Mercy Gastroenteorlogist Dr. Matilda Hagan Discusses Crohn’s Disease

February 13, 2017
Dr. Matilda Hagan - Mercy Medical Center

Crohn's disease is a serious, chronic inflammatory bowel disease for which there is no cure.

It can be difficult to diagnose because symptoms can vary from patient to patient. And some of the more common signs, like diarrhea and weight loss, can mimic other conditions.

According to Mercy gastroenterologist Dr. Matilda Hagan with The Institute for Digestive Health & Liver Disease, the only way to properly diagnose Crohn's disease is with a colonoscopy and endoscopy.

“One of the key things that we need is what we call a pathological diagnosis, meaning when we go in there we see the abnormalities in the lining,” Hagan said. “We take samples –- biopsies –- we look at it under the microscope and you're looking for certain changes or features that would be suggestive of Crohn's disease.”

While there is now an assortment of effective medications to treat Crohn's disease, there is no specific diet to treat the condition.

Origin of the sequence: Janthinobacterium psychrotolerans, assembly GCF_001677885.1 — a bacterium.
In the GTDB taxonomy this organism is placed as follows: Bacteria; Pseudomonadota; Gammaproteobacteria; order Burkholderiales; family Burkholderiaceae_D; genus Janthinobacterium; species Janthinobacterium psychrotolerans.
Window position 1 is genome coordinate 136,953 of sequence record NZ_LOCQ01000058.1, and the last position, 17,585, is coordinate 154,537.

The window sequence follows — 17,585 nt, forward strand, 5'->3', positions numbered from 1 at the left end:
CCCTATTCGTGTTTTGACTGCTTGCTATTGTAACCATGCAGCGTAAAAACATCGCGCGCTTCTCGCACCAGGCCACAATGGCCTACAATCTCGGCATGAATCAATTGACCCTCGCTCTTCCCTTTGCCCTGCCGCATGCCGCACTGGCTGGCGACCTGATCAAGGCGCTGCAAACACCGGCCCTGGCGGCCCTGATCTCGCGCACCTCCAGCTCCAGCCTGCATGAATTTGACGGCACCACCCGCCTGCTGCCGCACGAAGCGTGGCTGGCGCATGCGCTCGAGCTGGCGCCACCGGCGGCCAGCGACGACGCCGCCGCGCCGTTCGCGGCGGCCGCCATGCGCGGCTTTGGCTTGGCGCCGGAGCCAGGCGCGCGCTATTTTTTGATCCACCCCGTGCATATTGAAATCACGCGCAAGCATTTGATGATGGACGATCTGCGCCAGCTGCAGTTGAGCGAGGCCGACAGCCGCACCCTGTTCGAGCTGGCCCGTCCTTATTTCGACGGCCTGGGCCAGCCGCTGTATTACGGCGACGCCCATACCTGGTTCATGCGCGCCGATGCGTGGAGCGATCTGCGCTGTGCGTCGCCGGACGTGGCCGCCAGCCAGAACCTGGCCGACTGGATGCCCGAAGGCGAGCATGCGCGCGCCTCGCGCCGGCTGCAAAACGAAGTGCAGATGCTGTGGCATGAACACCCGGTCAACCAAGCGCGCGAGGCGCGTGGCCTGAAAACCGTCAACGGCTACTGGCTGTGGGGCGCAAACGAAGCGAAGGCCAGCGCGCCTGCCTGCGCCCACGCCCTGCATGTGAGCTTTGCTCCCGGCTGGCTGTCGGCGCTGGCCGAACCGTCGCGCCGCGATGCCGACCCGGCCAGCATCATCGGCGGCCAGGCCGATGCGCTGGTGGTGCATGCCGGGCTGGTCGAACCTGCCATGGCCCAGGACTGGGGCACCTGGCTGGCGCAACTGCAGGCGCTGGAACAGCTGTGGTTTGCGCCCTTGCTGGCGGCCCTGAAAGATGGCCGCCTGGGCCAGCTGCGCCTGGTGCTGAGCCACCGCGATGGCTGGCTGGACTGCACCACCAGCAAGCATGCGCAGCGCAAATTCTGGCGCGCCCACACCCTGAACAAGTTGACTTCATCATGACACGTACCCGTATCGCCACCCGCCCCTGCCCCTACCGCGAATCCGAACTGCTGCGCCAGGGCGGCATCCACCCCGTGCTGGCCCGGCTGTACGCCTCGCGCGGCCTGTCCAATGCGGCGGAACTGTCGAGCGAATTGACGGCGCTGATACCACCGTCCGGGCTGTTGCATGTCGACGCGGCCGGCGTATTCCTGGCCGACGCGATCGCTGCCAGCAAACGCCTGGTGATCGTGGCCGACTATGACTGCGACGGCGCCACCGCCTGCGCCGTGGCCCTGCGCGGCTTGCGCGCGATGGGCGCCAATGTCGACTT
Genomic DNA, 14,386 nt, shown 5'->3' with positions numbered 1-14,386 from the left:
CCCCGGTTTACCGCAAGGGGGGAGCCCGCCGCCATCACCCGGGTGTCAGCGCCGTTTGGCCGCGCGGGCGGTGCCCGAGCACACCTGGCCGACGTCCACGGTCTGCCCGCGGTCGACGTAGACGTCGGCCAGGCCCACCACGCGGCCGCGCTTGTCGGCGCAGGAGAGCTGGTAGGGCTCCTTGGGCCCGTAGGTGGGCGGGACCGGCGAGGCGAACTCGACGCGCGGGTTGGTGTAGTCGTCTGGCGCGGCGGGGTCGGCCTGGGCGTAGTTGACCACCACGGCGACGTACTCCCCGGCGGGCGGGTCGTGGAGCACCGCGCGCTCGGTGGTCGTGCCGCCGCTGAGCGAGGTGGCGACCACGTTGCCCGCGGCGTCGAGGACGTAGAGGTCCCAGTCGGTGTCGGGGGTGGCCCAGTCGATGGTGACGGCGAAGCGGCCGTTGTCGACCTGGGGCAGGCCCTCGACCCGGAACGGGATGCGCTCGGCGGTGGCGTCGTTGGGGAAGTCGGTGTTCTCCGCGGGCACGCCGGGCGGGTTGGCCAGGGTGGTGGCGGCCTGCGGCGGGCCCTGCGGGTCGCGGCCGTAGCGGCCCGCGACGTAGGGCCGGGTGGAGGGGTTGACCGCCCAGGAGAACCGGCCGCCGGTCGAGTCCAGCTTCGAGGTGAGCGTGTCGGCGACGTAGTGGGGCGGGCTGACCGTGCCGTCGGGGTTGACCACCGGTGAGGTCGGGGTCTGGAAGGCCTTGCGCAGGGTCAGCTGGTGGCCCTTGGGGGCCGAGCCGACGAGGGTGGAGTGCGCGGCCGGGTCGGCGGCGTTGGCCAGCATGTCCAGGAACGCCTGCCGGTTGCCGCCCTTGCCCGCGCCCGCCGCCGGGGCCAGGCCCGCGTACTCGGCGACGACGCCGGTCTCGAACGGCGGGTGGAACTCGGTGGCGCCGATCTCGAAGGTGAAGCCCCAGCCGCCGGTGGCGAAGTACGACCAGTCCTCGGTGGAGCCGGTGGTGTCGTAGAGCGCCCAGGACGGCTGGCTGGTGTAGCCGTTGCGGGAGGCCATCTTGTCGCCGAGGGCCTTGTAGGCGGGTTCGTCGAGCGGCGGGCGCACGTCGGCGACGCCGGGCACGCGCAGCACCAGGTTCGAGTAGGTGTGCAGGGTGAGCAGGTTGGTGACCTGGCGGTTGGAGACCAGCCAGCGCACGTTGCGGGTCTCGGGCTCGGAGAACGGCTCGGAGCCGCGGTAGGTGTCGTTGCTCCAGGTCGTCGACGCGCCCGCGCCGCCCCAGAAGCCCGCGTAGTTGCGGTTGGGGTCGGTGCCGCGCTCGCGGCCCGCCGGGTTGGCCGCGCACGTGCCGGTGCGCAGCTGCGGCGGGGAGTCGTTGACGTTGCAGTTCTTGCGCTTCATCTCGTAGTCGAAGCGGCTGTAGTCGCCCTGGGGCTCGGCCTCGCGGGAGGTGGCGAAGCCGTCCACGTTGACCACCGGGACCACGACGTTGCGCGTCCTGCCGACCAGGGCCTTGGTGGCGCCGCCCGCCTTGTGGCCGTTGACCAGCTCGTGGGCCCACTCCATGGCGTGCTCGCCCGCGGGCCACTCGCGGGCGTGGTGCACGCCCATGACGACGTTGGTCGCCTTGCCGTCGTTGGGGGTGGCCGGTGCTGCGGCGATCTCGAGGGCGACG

View Mercy gastroenterologist Dr. Matilda Hagan’s interview regarding Crohn’s Disease.

Dan Collins - Senior Director of Media Relations at Mercy Medical Center

Dan Collins, Senior Director of Media Relations

Email: Office: 410-332-9714 Cell: 410-375-7342

About Mercy

Founded in 1874, Mercy Medical Center is a university-affiliated medical facility named one of the top 100 hospitals in the U.S. by Thomson-Reuters with a national reputation for women’s health. Mercy is home to the nationally acclaimed Weinberg Center for Women’s Health and Medicine as well as the $400+ million, 20-story Mary Catherine Bunting Center. For more information visit Mercy online at, Facebook, Twitter or call 1-800-MD-MERCY.

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